Lani's Story Documentary: Lani's Story
Tuesday 25 May
8.30pm on SBS ONE
"Before I even knew it, he was dragging me inside. All I can really remember, in my head, was 'oh my God, if I go inside this house, he's going to kill me'." - Lani Brennan
On Christmas Day, 2000, inside her home in Sydney's south-west, Lani Brennan was raped, beaten with a hammer and almost choked to death by her partner. And while domestic violence in Australia sadly isn't rare, Lani's story is because she fought back.
Lani's Story, (May 25, 8.30pm on SBS ONE) is Brennan's account of her violent relationship, her long and courageous fight for justice, and the greater ramifications of the guilty verdict.
It's also a wonderful love story as it was John, her new partner, who gave Lani the strength to be that rarity: an Aboriginal woman laying charges against one of her own. Written and directed by Indigenous first-time filmmaker Genevieve Grieves and produced by Blackfella Films (First Australians), Lani's Story is an example of Australia's Indigenous community telling their own story, however difficult and taboo.
It doesn't gloss over the details - Lani speaks honestly about her alcohol and drug abuse. It seeks to explain why battered women so often suffer in silence. As Lani says: "I didn't even want to talk about it; just wanna block it out of my head. And, most of the time, he was always right next to me."
And it also tackles the specific Indigenous issue of 'don't trust the cops'. As Carol Simon, family friend and another domestic violence survivor, says: "It's something that's sort of instilled in you…It's accepted. It's what goes on. It's what you put up with… you don't involve outsiders, you certainly don't involve the police."
However, it's the brutality of the Christmas Day attack that prompts Lani's father to take her to the police. Four years later, as Lani testifies in court, her family is still devastated to hear the terrible details:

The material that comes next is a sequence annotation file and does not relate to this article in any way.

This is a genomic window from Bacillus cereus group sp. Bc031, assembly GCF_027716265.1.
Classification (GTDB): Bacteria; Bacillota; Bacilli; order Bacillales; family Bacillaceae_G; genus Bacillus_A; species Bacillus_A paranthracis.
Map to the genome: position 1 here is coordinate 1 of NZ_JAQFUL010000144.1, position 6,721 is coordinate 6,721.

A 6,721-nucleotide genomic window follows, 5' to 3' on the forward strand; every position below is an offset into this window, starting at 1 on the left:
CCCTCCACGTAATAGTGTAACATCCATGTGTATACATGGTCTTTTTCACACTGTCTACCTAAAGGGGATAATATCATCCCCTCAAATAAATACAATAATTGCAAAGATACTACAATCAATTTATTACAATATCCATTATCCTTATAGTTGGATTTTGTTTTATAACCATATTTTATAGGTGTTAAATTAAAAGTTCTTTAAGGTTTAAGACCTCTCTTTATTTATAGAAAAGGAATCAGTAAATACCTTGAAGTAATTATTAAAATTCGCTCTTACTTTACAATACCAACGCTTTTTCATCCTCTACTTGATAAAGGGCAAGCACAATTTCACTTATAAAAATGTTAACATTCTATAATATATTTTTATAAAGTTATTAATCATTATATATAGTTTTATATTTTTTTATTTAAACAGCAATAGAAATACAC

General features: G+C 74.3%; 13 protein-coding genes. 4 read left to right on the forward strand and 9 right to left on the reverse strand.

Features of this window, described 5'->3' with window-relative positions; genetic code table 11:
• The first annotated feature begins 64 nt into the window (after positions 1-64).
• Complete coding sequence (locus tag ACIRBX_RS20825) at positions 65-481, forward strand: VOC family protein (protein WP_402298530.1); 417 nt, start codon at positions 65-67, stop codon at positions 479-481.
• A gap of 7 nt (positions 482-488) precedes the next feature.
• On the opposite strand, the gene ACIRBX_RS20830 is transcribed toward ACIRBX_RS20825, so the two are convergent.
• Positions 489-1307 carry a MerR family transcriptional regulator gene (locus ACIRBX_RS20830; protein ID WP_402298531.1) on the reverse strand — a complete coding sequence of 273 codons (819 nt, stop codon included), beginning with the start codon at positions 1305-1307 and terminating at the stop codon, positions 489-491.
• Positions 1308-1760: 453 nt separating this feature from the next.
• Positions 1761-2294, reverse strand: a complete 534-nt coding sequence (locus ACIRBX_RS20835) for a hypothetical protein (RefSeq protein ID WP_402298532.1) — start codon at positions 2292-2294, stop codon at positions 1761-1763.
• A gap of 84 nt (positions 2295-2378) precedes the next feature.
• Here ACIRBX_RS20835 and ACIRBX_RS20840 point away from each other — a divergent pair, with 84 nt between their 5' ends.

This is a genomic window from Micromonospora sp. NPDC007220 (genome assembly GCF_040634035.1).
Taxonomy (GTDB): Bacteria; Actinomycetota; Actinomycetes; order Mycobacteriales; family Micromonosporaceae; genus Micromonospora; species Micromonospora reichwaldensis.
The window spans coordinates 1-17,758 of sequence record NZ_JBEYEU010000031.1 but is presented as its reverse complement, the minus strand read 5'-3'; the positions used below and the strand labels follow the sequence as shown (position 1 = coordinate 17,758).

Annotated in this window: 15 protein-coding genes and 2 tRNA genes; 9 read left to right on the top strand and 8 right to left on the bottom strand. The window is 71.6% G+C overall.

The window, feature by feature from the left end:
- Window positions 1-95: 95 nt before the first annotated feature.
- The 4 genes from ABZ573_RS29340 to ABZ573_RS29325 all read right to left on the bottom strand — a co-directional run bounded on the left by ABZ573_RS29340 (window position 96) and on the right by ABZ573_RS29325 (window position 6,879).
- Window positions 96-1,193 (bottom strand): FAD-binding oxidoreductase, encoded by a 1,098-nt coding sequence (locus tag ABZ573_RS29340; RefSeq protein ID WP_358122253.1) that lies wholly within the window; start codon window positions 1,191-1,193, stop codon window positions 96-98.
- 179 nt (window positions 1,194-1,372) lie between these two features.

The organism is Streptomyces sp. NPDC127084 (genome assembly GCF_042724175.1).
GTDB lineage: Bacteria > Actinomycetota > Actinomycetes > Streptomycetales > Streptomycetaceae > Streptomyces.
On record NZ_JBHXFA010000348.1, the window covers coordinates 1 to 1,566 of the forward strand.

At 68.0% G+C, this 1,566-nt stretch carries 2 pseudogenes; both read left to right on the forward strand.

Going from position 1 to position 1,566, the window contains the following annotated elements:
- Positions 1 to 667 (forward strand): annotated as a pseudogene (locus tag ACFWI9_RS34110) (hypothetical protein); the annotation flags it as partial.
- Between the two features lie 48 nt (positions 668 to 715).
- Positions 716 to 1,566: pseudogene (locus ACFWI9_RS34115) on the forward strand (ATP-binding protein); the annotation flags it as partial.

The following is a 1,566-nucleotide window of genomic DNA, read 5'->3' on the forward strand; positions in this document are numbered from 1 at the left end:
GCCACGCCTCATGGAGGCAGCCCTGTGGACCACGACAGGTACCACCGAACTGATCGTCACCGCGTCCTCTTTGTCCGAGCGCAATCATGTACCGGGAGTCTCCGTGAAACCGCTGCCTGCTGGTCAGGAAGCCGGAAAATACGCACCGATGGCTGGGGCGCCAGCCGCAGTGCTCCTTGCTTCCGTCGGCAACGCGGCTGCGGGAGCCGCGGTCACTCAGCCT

"While he was hitting me with a hammer he was tying an electric cord around my throat…I could hardly breathe and he was raping me at the same time…and I thought this is it, I'm going now."
While ultimately an uplifting tale, Lani's Story chronicles the hardships that follow:
It took three years for her ex-partner to be arrested, something Lani can't understand. Had she been white, she claims, he would have been arrested the moment she pressed charges.
Despite being composed and articulate on the stand, Lani was portrayed in court as aggressive, argumentative, and a woman bent on revenge.
She felt intimidated and terrified by her ex-partner's presence in the courtroom.
And she was even pregnant during the trial, giving birth by caesarean and getting back into the witness box two days later.
Her ex was sentenced to 33 years, allowing Lani to move on with her life, yet what's remarkable is how well she's moved on. Despite her trauma Lani is a wonderful mother, a loving wife, a functioning human being.
"Sometimes I feel like I am damaged goods," she says. "I know me past isn't easy to get past - something little will trigger it off again - [but] I know I'm worthwhile, I know I deserve to walk around today with my head held high."
The guilty verdict has also been deeply felt by Carol, who now finds the courage to speak up against domestic violence.
"Listening to her talk at the trial…just made me stronger," she tells the doco. "Things have been happening in domestic violence, and I now act openly. If it means retaliation [from her community], then that's what'll happen. I can face up to it."
Lani hopes that her story will help others in community face up to their realities.